Like equatorial penguins and panda ants, alpine parrots are something you’ll likely Google before believing they exist.

That’s the same way the outdoor product industry views Raquel Vélez’s customer base, as it takes considerable online sleuthing to discover women who enjoy outdoor adventure aren’t always svelte, White, and encased in six-packs.

Vélez’s company is called Alpine Parrot; it makes hiking apparel for the woman least likely to earn centerfolds in seasonal gear catalogs or on the cover of Backcountry: plus-sized women.

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Alpine Parrot’s first product will be pants, called the Ponderosa. They’ll range in sizes from 14 to 24 and debut on Kickstarter in April.

Vélez named her pants after the first run she did at Mt. Rose while learning to ski. She loved it, but needed more than sweats under rain pants.

A subsequent ski shop visit went poorly, leading Vélez to where she is today — trying to affect change with a pair of pants.

KNOW YOUR MARKET: Alpine Parrot founder Raquel Vélez believes that while companies are trying, they can’t bridge the gap until they employ people who look like her.

“If going all-in on a sport, you should have the right gear,” she said. “I needed proper snow pants, but found only one pair in the entire store that fit, and I wasn’t going to buy men’s pants, the crotches are too low, the hips never fit … it’s just a terrible experience. I thought ‘this is stupid.’”

Vélez enrolled in a fashion course. Her class-project pitch, a plus-sized snow apparel company, wowed her instructor.

“My teacher was like, ‘you’ve got to do this, you understand your market, you get it,’” she recalled.

Truly committing meant giving up a Bay Area tech salary, and the snow market is very small. But, pants for hiking and general outdoor activities represent a much larger market. Vélez had her plan.

The idea of “knowing your market” stuck with her, and is why she thinks companies attempting to bridge the gap into her demographic aren’t making it across, because they don’t employ or collaborate with people who, as Vélez describes, “look like me.”

“Socially, there’s not enough representation of people who actually go outside and participate in nature. The reality is two-thirds of American women are a size 14 and up, the average is 16 to 18, yet most apparel brands stop at 14, maybe 16, and you’re lucky to get that,” she explained. “Now a bunch of people are wearing leggings to go hiking, that’s fine, but that’s not good enough.”

It’s also a matter of color, according to Vélez. “There’s not enough people who look like me in ads, and I know I’m not the only person out here who wants to go hiking and skiing.”

Vélez spent her childhood in New Jersey after her parents moved from Puerto Rico. Because of Puerto Rico’s vibrant landscapes, merely stepping out of the house was “to be in wilderness,” she said. “Plus, immigrants don’t measure success by sleeping on the ground camping.”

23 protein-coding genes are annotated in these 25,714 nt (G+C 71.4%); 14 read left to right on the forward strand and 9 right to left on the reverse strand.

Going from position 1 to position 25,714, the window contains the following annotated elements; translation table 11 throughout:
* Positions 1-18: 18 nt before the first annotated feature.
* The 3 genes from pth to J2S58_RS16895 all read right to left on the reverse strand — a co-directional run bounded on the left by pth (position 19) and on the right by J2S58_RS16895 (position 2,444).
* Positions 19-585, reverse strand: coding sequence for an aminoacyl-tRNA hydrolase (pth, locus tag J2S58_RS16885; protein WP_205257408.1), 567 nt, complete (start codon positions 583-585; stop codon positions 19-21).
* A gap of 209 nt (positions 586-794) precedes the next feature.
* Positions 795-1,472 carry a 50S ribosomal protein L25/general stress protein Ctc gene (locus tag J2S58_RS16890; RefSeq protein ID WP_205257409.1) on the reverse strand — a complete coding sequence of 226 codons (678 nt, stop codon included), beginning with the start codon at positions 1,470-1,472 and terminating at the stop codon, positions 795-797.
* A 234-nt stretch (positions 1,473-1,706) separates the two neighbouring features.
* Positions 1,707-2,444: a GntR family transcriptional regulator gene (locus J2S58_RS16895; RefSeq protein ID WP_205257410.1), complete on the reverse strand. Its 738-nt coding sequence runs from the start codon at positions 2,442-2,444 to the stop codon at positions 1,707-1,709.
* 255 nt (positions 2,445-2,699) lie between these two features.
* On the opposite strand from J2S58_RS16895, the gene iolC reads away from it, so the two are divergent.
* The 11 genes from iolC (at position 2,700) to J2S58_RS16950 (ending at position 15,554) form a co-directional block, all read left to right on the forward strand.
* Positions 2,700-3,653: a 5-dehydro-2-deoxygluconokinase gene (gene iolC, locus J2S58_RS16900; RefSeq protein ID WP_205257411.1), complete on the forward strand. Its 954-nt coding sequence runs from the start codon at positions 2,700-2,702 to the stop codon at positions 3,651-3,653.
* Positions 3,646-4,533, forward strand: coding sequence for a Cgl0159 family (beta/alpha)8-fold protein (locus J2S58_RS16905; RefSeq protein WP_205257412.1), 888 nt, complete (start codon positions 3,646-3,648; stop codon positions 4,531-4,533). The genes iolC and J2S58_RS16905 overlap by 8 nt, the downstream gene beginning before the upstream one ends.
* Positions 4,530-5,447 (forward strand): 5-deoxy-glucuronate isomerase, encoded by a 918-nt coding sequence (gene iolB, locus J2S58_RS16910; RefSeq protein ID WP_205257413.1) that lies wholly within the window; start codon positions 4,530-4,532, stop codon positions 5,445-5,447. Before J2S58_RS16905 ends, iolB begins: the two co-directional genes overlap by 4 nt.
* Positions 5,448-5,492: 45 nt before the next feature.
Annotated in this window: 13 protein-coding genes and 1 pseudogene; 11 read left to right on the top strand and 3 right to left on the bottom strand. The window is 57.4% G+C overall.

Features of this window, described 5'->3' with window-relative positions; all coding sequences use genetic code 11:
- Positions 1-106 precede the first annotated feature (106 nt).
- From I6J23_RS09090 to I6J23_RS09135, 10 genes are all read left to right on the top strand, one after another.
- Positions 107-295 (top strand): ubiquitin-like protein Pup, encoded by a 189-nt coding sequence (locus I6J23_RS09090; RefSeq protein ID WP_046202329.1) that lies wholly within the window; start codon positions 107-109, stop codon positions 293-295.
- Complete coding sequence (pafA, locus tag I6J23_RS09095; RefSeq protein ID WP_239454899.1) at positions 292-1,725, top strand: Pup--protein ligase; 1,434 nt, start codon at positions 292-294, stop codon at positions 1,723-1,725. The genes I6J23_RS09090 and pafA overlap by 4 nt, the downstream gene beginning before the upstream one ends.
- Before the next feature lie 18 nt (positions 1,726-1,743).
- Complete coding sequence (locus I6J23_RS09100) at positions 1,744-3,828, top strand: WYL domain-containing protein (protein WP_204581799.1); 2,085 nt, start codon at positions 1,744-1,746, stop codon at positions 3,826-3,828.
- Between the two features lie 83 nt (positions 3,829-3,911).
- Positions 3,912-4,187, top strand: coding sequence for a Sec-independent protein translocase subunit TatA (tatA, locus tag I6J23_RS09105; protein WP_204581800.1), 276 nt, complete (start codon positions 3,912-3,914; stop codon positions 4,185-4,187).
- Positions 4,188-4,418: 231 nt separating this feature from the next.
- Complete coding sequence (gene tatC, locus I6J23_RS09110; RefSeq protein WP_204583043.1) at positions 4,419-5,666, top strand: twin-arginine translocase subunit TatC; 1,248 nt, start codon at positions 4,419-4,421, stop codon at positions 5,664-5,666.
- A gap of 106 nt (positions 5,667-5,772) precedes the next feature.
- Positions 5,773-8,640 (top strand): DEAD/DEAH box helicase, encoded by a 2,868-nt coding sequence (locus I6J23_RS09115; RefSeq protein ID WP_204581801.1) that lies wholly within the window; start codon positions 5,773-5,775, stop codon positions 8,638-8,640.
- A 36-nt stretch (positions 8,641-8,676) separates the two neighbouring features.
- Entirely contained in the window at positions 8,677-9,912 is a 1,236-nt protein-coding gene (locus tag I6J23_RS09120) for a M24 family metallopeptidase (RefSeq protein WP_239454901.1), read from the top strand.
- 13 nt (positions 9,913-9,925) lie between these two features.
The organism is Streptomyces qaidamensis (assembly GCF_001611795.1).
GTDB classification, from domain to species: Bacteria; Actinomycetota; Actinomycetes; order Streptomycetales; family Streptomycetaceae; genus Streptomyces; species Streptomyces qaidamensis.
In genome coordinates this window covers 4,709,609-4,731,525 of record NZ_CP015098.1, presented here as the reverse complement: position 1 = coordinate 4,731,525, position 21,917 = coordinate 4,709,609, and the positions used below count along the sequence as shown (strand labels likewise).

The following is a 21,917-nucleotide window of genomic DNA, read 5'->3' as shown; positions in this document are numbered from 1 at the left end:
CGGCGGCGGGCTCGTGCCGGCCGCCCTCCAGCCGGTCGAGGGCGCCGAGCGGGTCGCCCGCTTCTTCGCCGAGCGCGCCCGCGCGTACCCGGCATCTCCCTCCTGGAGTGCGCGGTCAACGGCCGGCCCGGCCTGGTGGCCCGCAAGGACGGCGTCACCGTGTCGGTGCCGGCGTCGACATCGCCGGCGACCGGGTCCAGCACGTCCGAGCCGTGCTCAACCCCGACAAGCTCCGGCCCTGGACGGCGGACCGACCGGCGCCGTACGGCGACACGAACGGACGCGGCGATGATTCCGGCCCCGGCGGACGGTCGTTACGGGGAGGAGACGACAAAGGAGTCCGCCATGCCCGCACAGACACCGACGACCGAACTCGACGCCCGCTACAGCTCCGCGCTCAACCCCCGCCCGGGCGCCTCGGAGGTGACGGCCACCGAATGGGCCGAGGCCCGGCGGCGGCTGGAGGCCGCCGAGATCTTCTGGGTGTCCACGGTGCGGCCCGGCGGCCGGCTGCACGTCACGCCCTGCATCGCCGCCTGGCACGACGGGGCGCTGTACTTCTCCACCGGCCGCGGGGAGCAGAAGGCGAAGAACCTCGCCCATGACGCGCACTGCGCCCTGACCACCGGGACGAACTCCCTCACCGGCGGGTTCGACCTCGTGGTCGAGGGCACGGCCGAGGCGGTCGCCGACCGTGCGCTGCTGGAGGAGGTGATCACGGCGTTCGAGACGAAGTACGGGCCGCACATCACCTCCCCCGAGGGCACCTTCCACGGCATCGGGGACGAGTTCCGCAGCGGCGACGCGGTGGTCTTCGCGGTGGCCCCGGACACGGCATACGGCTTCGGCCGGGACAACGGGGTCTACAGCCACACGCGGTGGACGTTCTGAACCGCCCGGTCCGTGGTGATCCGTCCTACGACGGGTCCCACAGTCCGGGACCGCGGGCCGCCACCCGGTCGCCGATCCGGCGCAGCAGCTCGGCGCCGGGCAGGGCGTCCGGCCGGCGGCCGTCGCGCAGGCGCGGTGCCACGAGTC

The Outdoor Industry Association’s (OIA) 2020 participation report revealed that women’s impact on the outdoor product market is growing, albeit slowly.

QUALITY ASSURANCE: A key part of the Alpine Parrot business model is that brand loyalty of plus-size customers is “remarkable.”

The gap between women and men taking part in outdoor activities is the lowest on record, with 46.2 percent of outdoor participants female versus 53.8 percent male.

Although women of color are active outdoors, they remain under-served, and integral to Alpine Parrot’s mission.

The OIA report stated Caucasian participation in outdoor activity dropped from 80% to 72% since 2010, suggesting BIPOC (Black, Indigenous, and people of color) are putting pressure on gatekeepers.

Still, outright permission to enter remains elusive.

“You’re starting to see more Black and Brown faces, but you’re still not seeing a lot of people of size,” Vélez said. “I argue that you can’t truly be open to people of color until you’re open to people of size. You just can’t, there’s too strong a correlation.”

Along with the social and economic benefits of its mission, Alpine Parrot is also all-in on environmental sustainability, knowing interest in protection and preservation only comes about when something is cherished.

“Apparel is the second largest polluting industry on the planet,” she said. “But, people save the things they love, but how do you know if you love something if you never get the chance to know it?”

Vélez says the lack of options for her customers are an actual physical barrier to them going outside. She wants to change that.

“[Without the right gear] there’s no reason why you would go outside, find out you love it, and try to save it.”

Vélez hopes the launch of Alpine Parrot’s Mt. Rose-inspired Ponderosa pants will give plus-sized women of color something to celebrate. Beyond that, she wants her pants to do more than make people who look like her comfortable outdoors.

“The day me and all my friends can walk into REI and buy clothes not based on size or fit, but based on color and use … that’s the day we win, the day when we have as many options as everyone else.”

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